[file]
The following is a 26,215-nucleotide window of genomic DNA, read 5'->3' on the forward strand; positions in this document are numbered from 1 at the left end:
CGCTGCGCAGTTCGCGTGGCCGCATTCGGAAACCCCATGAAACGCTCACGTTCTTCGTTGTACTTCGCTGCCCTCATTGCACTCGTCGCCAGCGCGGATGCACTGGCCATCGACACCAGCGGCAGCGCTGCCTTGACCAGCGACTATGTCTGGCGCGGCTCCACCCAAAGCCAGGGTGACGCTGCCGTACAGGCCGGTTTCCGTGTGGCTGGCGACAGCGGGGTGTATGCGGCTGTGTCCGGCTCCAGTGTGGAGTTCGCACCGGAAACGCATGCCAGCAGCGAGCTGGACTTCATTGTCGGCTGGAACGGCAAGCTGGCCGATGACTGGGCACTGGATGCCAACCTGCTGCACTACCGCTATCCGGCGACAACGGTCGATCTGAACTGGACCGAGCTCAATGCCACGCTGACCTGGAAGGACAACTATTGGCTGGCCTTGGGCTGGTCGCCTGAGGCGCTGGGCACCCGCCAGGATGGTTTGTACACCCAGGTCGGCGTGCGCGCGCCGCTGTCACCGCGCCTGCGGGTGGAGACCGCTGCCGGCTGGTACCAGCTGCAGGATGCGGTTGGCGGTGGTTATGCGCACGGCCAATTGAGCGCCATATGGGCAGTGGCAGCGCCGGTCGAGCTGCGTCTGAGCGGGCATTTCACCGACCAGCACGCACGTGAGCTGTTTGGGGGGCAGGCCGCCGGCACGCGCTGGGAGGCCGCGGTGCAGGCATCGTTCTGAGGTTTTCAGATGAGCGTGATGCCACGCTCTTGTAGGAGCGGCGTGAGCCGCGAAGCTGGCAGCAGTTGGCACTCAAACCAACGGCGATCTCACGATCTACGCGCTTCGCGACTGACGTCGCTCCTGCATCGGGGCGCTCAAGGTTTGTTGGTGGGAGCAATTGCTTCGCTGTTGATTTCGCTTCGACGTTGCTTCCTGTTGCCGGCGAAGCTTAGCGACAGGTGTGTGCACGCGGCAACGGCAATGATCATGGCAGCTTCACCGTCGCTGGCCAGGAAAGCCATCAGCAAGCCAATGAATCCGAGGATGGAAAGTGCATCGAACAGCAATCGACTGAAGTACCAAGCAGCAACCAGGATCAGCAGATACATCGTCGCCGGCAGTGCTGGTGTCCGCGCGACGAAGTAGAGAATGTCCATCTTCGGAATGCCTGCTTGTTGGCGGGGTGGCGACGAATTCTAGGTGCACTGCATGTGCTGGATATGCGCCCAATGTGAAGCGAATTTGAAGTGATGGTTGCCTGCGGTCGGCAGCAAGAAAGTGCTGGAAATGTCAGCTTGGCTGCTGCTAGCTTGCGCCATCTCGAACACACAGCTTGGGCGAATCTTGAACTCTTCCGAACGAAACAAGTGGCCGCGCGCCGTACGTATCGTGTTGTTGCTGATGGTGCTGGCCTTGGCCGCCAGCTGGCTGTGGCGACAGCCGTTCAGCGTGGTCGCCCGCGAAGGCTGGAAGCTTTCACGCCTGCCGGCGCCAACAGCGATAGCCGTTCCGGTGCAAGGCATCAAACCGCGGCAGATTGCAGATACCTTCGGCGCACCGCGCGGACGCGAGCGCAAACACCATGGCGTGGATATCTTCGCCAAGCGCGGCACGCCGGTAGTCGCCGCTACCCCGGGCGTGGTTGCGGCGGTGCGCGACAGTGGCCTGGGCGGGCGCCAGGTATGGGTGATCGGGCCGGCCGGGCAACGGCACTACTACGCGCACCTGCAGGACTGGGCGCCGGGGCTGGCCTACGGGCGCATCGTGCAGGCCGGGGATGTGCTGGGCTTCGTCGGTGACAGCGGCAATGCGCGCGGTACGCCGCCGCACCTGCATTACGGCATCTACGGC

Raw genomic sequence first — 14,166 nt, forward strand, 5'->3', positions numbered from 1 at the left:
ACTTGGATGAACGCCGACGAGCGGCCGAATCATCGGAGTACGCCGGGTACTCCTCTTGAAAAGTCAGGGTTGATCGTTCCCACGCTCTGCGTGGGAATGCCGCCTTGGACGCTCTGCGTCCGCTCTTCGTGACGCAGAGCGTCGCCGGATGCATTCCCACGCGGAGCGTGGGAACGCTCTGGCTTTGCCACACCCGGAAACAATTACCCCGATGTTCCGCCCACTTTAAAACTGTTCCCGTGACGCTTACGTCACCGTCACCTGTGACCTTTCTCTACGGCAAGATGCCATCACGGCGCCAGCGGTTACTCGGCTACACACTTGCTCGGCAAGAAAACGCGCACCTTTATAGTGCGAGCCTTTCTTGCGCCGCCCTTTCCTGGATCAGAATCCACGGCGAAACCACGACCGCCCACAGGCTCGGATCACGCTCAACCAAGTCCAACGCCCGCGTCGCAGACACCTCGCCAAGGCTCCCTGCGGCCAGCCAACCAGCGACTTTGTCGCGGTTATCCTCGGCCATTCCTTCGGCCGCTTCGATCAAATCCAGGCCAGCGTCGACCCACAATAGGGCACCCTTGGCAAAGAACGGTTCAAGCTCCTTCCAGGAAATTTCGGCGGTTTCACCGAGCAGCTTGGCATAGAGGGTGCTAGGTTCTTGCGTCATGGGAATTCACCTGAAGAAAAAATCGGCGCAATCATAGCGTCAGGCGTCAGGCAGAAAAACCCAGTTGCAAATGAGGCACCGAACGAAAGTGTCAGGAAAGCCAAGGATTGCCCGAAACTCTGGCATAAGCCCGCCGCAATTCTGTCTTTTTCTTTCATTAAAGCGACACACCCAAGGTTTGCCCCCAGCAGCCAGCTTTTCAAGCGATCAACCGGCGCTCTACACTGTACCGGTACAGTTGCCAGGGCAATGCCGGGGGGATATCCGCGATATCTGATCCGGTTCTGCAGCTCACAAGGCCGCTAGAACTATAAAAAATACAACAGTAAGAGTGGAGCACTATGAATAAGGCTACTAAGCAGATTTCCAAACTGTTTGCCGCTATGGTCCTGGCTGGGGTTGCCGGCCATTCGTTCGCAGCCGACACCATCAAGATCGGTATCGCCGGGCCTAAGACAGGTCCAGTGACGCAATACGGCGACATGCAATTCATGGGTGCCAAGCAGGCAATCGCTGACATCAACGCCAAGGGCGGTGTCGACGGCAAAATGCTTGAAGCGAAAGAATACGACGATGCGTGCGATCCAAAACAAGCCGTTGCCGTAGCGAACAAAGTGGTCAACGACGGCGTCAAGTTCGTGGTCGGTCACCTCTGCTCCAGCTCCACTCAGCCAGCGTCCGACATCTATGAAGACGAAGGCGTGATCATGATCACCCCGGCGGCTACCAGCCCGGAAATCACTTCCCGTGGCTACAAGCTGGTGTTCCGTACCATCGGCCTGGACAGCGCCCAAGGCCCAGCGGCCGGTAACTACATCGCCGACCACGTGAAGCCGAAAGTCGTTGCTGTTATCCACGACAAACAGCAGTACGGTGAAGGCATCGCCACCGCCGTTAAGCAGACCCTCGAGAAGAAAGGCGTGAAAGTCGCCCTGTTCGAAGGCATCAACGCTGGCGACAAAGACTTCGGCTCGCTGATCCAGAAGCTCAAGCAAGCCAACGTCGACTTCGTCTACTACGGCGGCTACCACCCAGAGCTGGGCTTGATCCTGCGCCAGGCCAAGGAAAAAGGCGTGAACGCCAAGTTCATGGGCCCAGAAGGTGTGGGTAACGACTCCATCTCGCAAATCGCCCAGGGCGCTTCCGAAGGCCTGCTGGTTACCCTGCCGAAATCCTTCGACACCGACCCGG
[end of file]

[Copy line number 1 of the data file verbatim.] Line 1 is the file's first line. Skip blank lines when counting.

The following is a 26,215-nucleotide window of genomic DNA, read 5'->3' on the forward strand; positions in this document are numbered from 1 at the left end: